Famed for his legendary design skills and his film directing talent, Tom Ford is a fascinating man who seems to make success wherever he goes. The Best You asks him about suits, success and his approach to life, design and art.
When he’s not hobnobbing with James Bond icon Daniel Craig, looking after his other celebrity customers or thinking about what movie his production company will make next, Tom Ford has a serious passion – clothes and how to make people look and feel fantastic in them.
Ford has boutiques in New York and Milan with dozens more planned around the world. They are fashioned like private homes with fireplaces, bars, butlers and even works of art from Ford’s personal collection. As Ford says of his designs: “In a world where things are increasingly disposable – where aesthetics are dictated by trend, and quality by ephemera – I wanted to create something of lasting value.”
He explains: “The key was to create a suit that was totally distinct in style as well as feel. It is very British, but with the lightness of hand of Italian tailoring. So, I call it a hybrid international style. It’s classic tailoring signatures combined with my design philosophy – they will never go out of style.” His business ethos is not only about quality and style but also that little bit of magic that comes with the service ethos.
“If you come to our store and want to buy a tailor-made suit, you can bring along the things you carry on you, and we will make pockets for them in the right places. I try to make things for the customer.”
It’s a far cry from his experiences in the elite bespoke tailors of Savile Row. Ford describes the Savile Row experience as rather basic.
“I went to one of the best tailoring firms in existence. There was a prevailing sternness there which I associated with being a child and having to see the school principal. The house has a certain way of cutting things and I would argue over the way I wanted my lapel, how roped I wanted my shoulder, or how fitted I wanted the silhouette to be.”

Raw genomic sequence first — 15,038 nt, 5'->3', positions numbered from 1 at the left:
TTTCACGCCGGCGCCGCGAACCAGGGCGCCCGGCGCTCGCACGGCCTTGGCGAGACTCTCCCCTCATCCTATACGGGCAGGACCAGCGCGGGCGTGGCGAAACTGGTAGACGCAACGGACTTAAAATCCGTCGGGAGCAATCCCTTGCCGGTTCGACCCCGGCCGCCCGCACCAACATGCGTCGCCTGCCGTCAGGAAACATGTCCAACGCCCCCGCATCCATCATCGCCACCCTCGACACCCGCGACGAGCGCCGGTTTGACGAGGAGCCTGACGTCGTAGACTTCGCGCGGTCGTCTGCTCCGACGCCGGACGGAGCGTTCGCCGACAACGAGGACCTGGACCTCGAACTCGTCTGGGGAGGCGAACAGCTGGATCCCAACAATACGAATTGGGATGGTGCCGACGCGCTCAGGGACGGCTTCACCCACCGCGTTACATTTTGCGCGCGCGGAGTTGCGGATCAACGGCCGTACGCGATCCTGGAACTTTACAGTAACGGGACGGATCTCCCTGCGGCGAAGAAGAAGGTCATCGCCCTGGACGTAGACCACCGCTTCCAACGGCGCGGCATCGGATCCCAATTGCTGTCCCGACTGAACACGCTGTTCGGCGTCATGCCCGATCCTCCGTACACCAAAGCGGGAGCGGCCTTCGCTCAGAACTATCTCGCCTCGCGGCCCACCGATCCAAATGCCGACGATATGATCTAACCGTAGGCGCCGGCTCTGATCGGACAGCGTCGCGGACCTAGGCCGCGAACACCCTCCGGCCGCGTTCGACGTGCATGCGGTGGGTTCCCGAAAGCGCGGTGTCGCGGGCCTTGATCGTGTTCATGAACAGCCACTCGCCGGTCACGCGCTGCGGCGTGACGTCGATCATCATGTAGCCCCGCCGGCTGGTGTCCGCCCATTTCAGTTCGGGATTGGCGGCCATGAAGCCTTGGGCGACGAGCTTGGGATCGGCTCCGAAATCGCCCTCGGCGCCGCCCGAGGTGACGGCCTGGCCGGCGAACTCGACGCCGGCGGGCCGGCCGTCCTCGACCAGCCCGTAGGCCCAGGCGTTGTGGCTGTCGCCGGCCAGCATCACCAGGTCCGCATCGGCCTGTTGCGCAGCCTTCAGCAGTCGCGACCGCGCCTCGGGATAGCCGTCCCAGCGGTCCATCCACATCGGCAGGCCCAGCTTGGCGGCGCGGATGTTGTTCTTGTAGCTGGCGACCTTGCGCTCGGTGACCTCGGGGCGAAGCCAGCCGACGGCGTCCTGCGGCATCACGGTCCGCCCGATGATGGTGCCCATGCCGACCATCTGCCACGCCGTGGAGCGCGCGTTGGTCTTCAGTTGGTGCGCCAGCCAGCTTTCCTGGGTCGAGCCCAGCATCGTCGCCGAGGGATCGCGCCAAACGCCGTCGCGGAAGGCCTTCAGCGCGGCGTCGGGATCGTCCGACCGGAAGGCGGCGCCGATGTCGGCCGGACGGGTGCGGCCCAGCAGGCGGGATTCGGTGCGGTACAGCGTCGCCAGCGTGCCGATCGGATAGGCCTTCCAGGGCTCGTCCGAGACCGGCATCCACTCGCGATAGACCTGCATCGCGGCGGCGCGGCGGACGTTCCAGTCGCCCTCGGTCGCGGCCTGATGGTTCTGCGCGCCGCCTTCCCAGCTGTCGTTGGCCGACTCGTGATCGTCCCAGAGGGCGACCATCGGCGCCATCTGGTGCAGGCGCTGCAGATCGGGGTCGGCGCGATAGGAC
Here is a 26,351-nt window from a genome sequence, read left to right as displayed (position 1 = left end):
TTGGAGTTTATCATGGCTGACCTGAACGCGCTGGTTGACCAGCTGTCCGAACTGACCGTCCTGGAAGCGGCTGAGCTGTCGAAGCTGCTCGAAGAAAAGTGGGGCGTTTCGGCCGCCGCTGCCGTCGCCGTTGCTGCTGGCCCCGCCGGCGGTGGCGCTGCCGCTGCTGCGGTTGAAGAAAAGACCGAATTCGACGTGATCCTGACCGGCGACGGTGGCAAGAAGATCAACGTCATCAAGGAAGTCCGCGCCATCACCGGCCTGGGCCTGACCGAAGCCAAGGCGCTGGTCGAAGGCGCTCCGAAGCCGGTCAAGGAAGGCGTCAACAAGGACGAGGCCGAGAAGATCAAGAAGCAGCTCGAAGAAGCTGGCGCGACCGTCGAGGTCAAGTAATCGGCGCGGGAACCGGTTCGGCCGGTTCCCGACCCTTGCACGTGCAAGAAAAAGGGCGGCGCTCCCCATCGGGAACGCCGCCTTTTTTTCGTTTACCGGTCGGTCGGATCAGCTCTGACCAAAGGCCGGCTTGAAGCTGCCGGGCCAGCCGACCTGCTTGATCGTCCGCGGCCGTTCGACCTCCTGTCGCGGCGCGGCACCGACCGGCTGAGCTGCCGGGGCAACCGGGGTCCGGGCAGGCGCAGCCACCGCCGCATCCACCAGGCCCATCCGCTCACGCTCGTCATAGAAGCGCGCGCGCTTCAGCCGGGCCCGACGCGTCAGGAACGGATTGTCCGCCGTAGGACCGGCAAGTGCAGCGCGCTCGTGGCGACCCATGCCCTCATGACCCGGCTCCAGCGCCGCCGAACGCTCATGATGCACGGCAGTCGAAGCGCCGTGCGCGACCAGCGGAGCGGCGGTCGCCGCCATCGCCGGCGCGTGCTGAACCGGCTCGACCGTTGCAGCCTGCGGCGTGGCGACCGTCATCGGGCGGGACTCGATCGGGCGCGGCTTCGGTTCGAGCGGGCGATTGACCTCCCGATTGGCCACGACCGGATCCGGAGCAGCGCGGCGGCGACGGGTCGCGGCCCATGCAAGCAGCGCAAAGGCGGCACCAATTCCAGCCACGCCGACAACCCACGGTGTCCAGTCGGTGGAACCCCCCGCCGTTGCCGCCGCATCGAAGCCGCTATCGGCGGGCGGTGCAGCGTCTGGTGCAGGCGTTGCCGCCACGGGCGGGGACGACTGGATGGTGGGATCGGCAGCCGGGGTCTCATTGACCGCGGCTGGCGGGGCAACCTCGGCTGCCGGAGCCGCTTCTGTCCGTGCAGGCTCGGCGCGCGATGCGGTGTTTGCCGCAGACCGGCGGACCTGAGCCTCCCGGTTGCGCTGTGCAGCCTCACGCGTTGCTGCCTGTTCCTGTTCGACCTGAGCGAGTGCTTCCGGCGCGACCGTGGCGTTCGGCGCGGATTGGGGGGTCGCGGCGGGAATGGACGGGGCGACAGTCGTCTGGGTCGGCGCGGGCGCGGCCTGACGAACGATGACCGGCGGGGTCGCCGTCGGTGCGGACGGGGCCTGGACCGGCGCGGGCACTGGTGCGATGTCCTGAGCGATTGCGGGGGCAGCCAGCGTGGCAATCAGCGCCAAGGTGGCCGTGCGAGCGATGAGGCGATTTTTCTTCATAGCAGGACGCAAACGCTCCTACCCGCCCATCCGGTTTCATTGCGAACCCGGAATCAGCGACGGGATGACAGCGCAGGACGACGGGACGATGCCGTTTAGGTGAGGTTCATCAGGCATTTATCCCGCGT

It is this that really distinguishes Ford’s boutiques.
“In today’s world we have lost the idea of service. We have so much of everything but without a human touch and a great attention to detail. In a world where service is increasingly automated and where we communicate more and more through our computers or over a phone, having an actual person help you and make sure everything is exactly as you would like it to be adds tremendous value to the experience of acquiring something new.”
His attention to personal connection in the customer experience has been central to his progress. That, and an unerring instinct for what is good for him.
It could all have been so very different. As a teenager, he acted in some “bad TV shows”, he admits. But even then he had the Midas touch, at one point appearing in 12 national TV advertisements in the US simultaneously, netting him hundreds of thousands a year. But one day, he decided to quit acting.
“I hated being an actor because I wasn’t in control. So I went back to school.”
He graduated in Architecture and then convinced Chloe in Paris that he should intern in fashion. “I took a load of sketches and said I was a Parsons grad,” Ford recalls. “Nobody asked what I’d actually graduated in.”
This move eventually led him to become chief designer at Gucci. Thanks to Ford’s vision and brilliance, the sleepy design house was overhauled into a $3 billion fashion force earning fans from Brad Pitt to Jennifer Lopez.
Then, in 2005 he created the Tom Ford brand, launching his own fragrance and beauty collection, creating a luxury ready-to-wear line and made-to-measure accessories, footwear and clothing. If that weren’t enough, he made his film directorial debut with the critically acclaimed Oscar and Golden Globe nominated “A Single Man”.
He also designed for Daniel Craig, both on screen as James Bond and off.
He recalls of Craig: “I designed the costumes for Quantum of Solace. Daniel’s great: we’d been dressing him for a while. He knows exactly what he wants. We could not get him to wear studs with his tuxedo, for example. He wanted buttons. Having said that, it does not take a lot to make him look good. ”
With his desire to be in charge, it’s no surprise that Ford also took up film directing. “Film is the most artistic thing I have ever done, really the purest form of expression.”
He admits that sometimes it was intense – and frightening.
“No matter how much you love something, there are those moments where you think, maybe I am just way out on a limb and other people are not going to feel this way. But then after the screening in Venice, we had a standing ovation for ten minutes. It was very emotional, and it was just like a great release of ‘yes, it spoke to other people.'”
Tom Ford is a fascinating mixture. Sensitive to the needs of others, he is also very clear about what he wants. It’s a fine balance. He has been accused of being unbending in his design of his suits because he intends to stay true to his vision. So it is that his own criticisms of Savile Row might be levelled also at him. An enigma and a genius, it is just what we come to expect of this fascinating man.
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